The American is a tale like many of James’ works, focusing on a wealthy American businessman traveling in France. At its heart the novel details the Yankee’s utterly harrowing inability, despite his wealth and impeccable comportment, to gain the acceptance of an old Parisian family whose daughter he seeks in marriage. The crux of their disapproval rests ironically upon the protagonist’s successes as a prototypical self-made man.
Had Christopher Newman “noble lineage” comparable to the Bellegardes, which in practice would have required him to assume haughty airs and not work a day in his life, he would instead have been the perfect spousal candidate. In this sense, one could read the novel as an indictment of Europe and its confoundingly rigid, outdated (or so James argues) social customs. Indeed, given the bleak ending in which the bride-to-be, devastated by her mother’s refusal of Newman, fatalistically joins a convent to the horror of all parties, it is difficult to read James’ message as otherwise.
Of course, now in 2011 we’ve long ridden Europe of traditional aristocracies and the American way has prevailed. The determinants of social capital exist worldwide as ever, but the multimillionaire tycoon has replaced the aristocratic Count or Lord at the top of the food chain. I suppose that’s an improvement, although to Occupy Wall Street it’s clearly not. I’ll say more later on my thoughts as “the American” in Sweden.
The following day Erik gave me a tour of Piteå. It’s a nondescript little town, driven by the music school and adjoining satellite campus of Luleå Technical University as well as summer tourism. Just a few hours drive from the heart of Lapland to the interior, Piteå’s location on the Swedish coast also categorizes it as part of the so-called “Nordic Riviera.” Only two hundred miles south of the arctic circle, Piteå enjoys 20hr days during the summer months. I clearly picked the wrong time to visit, as it has begun to get cold and rainy.
The music school/tech university facility is impressive. Home to no more than a thousand students, the campus is cozy and boasts state of the art facilities. The Acusticum theater is a professional concert hall that puts Wesleyan’s counterpart to shame. In addition to the classrooms and studios, there are countless rehearsal studios with pianos and other instruments for practicing. The school’s greatest attribute lies in its vertical integration of the entire music production process.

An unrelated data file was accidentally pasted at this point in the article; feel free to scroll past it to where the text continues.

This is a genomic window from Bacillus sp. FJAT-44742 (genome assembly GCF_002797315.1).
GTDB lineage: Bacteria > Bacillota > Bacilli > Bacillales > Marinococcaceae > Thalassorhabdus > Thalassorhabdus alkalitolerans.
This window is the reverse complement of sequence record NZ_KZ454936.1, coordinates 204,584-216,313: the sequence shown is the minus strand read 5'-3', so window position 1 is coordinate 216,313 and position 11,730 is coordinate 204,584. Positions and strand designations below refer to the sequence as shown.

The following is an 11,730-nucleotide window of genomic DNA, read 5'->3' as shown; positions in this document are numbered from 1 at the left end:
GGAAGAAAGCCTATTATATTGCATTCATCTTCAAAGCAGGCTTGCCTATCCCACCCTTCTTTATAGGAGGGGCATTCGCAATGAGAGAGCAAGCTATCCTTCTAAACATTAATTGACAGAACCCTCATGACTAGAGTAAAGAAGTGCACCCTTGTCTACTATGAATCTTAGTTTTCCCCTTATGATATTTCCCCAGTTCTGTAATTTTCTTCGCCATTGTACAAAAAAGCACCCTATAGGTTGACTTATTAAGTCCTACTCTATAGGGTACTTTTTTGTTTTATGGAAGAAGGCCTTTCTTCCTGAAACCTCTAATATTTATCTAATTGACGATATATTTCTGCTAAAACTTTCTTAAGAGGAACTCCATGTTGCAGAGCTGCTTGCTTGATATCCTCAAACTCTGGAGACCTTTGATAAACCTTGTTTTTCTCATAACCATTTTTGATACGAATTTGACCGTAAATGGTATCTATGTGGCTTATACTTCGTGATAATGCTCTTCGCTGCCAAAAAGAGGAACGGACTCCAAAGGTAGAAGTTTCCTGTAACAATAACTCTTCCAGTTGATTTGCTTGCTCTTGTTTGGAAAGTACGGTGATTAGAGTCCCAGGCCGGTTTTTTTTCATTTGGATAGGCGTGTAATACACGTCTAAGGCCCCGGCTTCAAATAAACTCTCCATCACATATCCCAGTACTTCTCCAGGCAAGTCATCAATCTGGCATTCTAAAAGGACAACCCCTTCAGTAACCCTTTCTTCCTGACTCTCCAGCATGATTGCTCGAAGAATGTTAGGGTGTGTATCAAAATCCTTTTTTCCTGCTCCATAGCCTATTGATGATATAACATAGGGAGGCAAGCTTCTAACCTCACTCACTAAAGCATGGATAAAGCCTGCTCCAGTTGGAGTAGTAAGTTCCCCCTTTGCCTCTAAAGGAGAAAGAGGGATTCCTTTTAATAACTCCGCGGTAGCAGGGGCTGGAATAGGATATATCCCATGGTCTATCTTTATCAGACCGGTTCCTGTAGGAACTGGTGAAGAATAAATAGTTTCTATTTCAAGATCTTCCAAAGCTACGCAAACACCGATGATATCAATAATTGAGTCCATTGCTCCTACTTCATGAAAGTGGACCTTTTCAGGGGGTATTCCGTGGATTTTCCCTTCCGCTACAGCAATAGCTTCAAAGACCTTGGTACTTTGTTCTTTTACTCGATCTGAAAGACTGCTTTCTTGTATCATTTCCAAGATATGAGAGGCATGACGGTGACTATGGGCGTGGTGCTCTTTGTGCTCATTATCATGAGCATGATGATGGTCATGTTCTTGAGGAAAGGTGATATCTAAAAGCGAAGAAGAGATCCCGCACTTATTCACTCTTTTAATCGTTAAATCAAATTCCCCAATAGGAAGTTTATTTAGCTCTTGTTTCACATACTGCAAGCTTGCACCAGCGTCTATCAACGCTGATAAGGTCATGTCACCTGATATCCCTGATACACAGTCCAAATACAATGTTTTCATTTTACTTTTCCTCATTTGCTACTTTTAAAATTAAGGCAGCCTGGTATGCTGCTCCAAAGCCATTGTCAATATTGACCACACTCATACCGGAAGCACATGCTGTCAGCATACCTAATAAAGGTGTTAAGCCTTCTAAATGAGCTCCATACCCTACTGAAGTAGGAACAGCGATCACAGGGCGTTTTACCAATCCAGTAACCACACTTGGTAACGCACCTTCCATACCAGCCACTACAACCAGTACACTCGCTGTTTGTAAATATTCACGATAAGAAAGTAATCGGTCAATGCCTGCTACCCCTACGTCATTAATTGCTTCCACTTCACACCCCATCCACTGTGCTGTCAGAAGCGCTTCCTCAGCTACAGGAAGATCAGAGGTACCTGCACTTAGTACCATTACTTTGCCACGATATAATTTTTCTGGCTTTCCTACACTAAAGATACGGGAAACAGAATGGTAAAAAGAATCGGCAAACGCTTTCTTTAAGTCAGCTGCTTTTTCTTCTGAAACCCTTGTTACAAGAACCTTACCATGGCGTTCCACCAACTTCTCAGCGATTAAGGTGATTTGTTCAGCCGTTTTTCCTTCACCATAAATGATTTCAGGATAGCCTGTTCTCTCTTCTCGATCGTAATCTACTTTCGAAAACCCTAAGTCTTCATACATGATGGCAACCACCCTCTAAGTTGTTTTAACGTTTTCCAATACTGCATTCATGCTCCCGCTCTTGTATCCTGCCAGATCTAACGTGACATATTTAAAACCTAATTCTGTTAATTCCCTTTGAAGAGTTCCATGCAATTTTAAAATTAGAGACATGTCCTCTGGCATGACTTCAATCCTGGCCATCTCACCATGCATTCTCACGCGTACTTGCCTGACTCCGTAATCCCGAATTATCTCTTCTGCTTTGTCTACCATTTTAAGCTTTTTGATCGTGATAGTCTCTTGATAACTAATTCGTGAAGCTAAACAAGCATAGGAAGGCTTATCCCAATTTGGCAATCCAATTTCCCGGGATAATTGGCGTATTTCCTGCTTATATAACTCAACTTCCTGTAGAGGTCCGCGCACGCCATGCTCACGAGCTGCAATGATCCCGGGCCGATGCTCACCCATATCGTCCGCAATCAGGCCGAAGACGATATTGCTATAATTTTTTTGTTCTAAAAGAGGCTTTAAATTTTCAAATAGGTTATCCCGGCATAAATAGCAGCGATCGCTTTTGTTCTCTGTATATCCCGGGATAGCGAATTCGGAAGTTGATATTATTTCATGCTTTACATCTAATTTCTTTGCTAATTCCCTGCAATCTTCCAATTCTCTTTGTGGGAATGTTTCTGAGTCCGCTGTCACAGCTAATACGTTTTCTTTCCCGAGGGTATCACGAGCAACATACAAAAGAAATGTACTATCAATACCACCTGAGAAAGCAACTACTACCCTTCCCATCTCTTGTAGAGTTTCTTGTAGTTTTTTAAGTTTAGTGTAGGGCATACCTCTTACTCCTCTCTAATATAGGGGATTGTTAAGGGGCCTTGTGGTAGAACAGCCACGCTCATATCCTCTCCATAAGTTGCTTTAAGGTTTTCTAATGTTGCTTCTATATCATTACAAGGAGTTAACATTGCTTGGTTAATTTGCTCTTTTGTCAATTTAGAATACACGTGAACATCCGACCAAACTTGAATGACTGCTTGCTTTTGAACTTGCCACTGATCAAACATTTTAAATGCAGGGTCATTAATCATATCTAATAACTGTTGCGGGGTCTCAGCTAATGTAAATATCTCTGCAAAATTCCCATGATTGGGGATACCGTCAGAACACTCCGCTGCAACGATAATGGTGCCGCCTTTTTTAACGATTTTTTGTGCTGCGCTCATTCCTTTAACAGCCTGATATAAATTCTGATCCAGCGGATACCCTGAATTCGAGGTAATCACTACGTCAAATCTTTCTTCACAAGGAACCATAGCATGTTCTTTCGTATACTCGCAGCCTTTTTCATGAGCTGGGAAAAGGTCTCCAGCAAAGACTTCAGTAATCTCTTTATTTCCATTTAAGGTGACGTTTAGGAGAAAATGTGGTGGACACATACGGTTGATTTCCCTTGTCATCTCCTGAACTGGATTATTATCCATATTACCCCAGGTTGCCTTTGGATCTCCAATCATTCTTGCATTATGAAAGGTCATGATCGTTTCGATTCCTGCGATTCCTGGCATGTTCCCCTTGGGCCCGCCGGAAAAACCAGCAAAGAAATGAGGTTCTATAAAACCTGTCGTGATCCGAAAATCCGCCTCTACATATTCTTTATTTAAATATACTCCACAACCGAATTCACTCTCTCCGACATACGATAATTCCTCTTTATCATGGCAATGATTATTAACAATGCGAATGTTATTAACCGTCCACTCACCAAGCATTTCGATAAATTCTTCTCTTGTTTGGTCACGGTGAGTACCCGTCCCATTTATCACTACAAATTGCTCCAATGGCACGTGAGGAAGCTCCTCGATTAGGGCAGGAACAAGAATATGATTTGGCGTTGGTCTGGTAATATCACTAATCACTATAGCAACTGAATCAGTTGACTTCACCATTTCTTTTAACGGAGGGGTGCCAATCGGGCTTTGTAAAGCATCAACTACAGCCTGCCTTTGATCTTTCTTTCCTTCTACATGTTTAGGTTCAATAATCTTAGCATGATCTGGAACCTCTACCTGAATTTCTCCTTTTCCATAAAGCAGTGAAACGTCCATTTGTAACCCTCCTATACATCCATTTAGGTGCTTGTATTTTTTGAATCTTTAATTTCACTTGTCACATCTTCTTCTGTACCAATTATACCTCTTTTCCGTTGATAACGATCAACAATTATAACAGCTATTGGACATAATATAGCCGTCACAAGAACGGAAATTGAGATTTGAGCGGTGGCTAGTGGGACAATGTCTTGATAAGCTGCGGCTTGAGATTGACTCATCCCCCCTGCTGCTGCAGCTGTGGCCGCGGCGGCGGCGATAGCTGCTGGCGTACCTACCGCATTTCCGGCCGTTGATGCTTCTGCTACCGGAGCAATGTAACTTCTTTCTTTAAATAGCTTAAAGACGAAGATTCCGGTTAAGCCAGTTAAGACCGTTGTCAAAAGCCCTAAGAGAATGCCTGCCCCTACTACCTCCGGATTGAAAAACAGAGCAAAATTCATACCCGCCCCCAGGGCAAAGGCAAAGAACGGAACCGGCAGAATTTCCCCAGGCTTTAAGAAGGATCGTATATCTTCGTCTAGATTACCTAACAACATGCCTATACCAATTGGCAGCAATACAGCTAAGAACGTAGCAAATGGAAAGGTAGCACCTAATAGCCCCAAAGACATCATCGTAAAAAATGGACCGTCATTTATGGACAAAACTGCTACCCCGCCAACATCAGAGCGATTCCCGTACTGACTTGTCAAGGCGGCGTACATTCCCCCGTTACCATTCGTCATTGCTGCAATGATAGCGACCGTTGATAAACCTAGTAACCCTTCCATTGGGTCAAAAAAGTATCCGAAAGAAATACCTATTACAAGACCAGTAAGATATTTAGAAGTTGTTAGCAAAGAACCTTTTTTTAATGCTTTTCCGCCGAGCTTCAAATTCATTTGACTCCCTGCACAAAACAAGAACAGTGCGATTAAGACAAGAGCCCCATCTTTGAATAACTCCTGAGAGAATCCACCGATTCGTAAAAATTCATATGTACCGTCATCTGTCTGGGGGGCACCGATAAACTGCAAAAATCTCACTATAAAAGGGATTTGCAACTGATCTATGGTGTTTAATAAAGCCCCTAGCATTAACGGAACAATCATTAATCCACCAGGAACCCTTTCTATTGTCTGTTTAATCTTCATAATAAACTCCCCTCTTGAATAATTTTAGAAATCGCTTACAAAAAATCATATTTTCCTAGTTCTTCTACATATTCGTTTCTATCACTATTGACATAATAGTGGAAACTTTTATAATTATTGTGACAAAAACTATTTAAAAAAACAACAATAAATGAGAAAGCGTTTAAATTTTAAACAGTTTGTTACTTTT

First you have the content creators (fantastic musicians), then you have the sound engineers (and fully outfitted recording studios) to capture the music, then music producers (with top of the line editing software) to mix and master the tracks, then you have multimedia/graphic designers to create the cover art, pamphlets, etc., then you have the entire TV production department to film live concerts and/or music videos. And the best part – it’s all free. EU citizens pay $0 in tuition. (Ok, indirectly this is funded by higher overall taxes, but would you rather graduate in a mountain of debt/loans or take home less of your income later in life?). Sweden 1 – US 1. The school’s cafeteria food is also phenomenal, in case you were curious.
Later in the afternoon, I sat in on Erik’s choir rehearsal. [I posted a short clip of them singing a Jan Sandström (personal friend of Erik and one of Sweden’s best choral composers) piece several days ago]. Since the choir is a year-long class and not its own major, only 6 of the 24 singers were familiar to me – the rest of the Wesleyan contingent had either graduated already or not returned to the choir. One choraler was an American, from Oregon by way of Middle Tennessee State. I also met two percussionists from the U.S., Ohio and Texas to be exact. Although everyone did ask me what I was doing in Piteå, it’s clear that I am not the only random Yankee here! The choir sounded great. They only sang one or two pieces continuously from start to finish – it was a rehearsal after all – but I formed a solid impression of the group. The bass section in particular is excellent this year.
After the rehearsal, several of the singers were performing in a Magnus Tingsek tribute concert the Kårhuset, or student-run multipurpose performance space. Tingsek is not dead; quite the opposite, as it seems he’s still in the prime of his career, but I suppose they’re allowed to call it a tribute concert if they want. It was quite the production, and all eleven performers (2 drummers, 4 back-up singers, bass, guitar, keyboards, and two lead vocalists) were music students. How convenient. Check out some concert clips below. The lead girl singer is unbelievable. Damn. From talking to her after the show, I don’t think she has any idea how good she really is. They may not always seem so, but Swedes are in fact generally very modest.